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Can exercise actually feel good?

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Jun. 26th, 2001 | 01:32 am

Interesting, I pushed myself hard enough on my bike that I actually felt good afterwords. With small amounts of exercise it just feels like work. With larger amounts, there's this point where ones body actually feels better in some way. Perhaps like it's working better or one is in better touch with it, or perhaps it's just the endorphins that I'd heard about.

Perhaps my long history of depression might be offset by actually getting a sufficient amount of physical activity?

Another interesting idea is instead of abusing myself over my weight I should find some reasonable metrics of physical fitness & health and as long as they show that I'm in good health I should accept my body the way it is as opposed to trying to conform to the current standards of beauty.

The current fad for thinness is justified on the idea that overweight people are less healthy. Although being overweight is correlated with being sedentary, it is quite possible to have someone who is 'overweight' who is far more healthy than someone who is sedentary, but thin.

I'm trying to convince myself of this because I have this strong suspicion that I can never be as 'thin' as society would want me to be. I've got this peasant genetic background that's all about trying to store energy for later and build muscle for all that hard physical labor that my genes think I'm supposed to be doing.

I'm not willing to live on iceberg lettuce, coffee, and diet pills to try and conform. One friend of mine mentioned about one of her tall 'thin' coworkers was trying to survive on that diet. Which she frighteningly thought was eating well.

At my therapy appointment we talked a bit about this, and she mentioned that as women have gotten more freedom to pursue a wider variety of independent iives, the standards of beauty have been getting narrower. Apparently, as the theory goes, the current standards of beauty are orientated toward making the white guys in power less nervous about having to share their power.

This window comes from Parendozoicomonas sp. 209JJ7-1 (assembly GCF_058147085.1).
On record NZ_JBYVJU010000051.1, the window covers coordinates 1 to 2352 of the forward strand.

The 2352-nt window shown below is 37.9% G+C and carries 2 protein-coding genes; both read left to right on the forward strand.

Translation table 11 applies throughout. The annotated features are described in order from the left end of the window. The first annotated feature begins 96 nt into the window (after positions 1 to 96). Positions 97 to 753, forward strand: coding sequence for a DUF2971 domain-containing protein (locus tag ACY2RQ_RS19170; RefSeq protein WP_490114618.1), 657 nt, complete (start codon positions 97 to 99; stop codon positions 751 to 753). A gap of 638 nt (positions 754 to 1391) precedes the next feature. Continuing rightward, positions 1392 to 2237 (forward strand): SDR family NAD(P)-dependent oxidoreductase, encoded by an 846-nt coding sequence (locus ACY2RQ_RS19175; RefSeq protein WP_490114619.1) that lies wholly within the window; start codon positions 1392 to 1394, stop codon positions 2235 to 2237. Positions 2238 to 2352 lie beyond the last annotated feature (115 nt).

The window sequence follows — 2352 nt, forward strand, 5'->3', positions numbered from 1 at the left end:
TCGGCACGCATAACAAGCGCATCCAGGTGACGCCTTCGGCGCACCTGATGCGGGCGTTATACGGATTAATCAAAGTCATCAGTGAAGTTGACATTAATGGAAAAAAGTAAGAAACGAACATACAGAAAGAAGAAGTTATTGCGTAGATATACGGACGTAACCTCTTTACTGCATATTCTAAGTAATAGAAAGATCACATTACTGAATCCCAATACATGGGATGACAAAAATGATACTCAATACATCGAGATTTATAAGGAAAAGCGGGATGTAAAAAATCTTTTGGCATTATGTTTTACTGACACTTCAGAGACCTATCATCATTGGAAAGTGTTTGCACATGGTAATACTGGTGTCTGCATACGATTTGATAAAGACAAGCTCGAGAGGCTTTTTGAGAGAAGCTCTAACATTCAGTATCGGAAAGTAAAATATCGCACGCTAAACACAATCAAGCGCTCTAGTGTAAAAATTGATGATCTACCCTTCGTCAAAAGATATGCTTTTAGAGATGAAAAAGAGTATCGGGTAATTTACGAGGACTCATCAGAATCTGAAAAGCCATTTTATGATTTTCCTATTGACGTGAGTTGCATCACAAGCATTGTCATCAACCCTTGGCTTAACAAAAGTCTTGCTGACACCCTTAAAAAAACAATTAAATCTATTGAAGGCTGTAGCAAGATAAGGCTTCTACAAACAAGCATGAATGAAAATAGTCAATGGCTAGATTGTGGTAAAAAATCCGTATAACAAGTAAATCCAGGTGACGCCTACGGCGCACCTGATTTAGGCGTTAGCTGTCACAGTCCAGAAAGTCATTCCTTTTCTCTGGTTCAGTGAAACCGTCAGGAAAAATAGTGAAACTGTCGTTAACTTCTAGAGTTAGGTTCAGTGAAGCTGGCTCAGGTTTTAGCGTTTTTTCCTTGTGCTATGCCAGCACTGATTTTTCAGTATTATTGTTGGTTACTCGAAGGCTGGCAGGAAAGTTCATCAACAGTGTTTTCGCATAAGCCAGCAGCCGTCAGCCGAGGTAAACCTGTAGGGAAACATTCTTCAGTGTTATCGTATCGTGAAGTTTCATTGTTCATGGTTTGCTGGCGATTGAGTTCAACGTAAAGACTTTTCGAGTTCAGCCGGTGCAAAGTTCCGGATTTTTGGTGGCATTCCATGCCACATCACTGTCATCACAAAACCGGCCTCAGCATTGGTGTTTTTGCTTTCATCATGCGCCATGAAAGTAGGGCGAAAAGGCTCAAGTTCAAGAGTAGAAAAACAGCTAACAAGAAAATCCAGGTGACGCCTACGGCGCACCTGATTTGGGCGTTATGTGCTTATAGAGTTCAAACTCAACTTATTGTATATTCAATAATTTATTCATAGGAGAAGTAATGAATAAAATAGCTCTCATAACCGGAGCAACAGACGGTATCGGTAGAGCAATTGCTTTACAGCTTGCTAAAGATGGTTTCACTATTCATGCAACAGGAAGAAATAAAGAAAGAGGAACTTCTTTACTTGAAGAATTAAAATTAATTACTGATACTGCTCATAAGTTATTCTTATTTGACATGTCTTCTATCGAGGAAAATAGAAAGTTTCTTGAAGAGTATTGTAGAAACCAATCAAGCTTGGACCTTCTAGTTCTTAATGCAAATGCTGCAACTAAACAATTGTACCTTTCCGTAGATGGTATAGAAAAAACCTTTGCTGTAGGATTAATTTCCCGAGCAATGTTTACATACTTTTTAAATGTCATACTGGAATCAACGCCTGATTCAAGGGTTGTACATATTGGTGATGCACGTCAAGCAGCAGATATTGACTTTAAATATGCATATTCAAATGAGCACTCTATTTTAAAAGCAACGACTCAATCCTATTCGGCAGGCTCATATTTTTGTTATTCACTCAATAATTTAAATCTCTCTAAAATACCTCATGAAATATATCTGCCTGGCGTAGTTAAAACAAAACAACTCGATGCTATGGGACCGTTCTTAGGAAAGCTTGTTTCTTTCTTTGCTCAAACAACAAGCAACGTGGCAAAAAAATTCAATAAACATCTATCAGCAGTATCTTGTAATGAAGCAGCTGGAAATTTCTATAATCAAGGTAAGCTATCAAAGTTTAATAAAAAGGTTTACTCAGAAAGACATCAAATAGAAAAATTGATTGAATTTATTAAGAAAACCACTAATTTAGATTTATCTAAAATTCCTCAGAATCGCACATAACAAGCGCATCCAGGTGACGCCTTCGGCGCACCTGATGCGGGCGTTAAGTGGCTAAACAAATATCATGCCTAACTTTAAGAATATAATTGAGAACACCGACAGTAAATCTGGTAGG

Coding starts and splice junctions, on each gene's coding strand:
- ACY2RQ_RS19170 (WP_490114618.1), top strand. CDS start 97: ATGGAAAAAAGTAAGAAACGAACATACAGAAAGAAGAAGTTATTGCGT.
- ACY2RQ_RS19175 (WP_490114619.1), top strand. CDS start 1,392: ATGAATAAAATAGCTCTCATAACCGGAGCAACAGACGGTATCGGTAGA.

The current standards of beauty seem to me to be best described as frail teenage girls instead of robust adult women. (Where robust means strong, healthy, and active.)

The last thing about exercise that bugs me is the irony that we invent these labor saving devices to prevent us from needing to expend energy. Then once we've discovered that we need some activity to keep our bodies functioning, we invent new machines to do this now special exercise task.

The part I find most annoying is the labor saving devices are more expensive than doing it the physical way and the exercise technology is expensive. You could save money needed to buy two types of technology by just doing stuff by hand.

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Comments {4}

Diane Trout

(no subject)

from: alienghic
date: Jun. 26th, 2001 05:45 pm (UTC)

I hate the feeling of exercise too... It's just that a couple of times so far I've noticed myself feeling good afterword. It's a really weird sensation.

Though if I can actually feel better about myself it might be worth it. I worked in some yoga-inspired stretching in the morning because if I didn't do it I'd develop really bad backaches.

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Stephanie Wukovitz


from: sebab
date: Jul. 4th, 2001 11:15 am (UTC)


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